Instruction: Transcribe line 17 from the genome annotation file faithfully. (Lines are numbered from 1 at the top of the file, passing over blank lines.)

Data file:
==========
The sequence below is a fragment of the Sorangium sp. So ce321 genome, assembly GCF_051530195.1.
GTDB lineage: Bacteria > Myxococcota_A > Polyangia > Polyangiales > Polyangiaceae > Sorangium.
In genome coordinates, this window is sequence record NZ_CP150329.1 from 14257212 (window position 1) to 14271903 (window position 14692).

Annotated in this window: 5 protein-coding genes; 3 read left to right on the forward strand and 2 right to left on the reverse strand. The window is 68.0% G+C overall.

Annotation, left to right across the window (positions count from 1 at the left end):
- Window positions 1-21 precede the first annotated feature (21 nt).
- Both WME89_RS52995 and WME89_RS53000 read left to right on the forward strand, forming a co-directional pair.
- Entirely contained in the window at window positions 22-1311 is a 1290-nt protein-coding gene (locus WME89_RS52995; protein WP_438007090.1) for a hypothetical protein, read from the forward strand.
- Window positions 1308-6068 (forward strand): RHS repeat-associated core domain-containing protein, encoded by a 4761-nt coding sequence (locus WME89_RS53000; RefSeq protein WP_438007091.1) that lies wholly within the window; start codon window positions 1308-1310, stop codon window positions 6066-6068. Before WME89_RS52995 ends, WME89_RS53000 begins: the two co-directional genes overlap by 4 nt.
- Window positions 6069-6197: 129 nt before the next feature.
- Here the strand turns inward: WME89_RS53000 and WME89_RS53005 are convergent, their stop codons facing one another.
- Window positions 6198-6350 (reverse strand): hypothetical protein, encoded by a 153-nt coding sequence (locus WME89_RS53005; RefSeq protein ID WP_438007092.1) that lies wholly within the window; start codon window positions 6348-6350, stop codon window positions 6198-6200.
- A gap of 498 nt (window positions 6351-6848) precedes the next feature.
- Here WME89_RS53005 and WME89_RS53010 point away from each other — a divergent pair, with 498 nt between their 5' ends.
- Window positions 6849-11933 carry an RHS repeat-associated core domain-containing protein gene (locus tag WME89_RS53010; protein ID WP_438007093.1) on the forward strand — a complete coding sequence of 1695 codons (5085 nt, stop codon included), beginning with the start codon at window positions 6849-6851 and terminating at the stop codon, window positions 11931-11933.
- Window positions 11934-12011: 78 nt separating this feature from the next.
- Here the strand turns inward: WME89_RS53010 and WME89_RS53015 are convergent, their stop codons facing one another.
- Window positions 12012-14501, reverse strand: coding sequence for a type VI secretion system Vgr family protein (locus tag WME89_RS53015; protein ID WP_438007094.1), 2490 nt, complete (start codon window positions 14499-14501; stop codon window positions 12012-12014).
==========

- Here the strand turns inward: WME89_RS53010 and WME89_RS53015 are convergent, their stop codons facing one another.